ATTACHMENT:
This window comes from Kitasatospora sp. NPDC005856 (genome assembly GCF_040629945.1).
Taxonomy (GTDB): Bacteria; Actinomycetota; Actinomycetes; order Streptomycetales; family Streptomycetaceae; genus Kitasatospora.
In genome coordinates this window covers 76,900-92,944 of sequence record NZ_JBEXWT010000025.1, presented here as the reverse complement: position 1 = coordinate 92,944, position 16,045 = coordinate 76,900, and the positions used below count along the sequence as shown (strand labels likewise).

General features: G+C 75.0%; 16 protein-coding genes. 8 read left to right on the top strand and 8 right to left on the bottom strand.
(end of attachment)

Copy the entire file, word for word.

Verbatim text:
This window comes from Kitasatospora sp. NPDC005856 (genome assembly GCF_040629945.1).
Taxonomy (GTDB): Bacteria; Actinomycetota; Actinomycetes; order Streptomycetales; family Streptomycetaceae; genus Kitasatospora.
In genome coordinates this window covers 76,900-92,944 of sequence record NZ_JBEXWT010000025.1, presented here as the reverse complement: position 1 = coordinate 92,944, position 16,045 = coordinate 76,900, and the positions used below count along the sequence as shown (strand labels likewise).

General features: G+C 75.0%; 16 protein-coding genes. 8 read left to right on the top strand and 8 right to left on the bottom strand.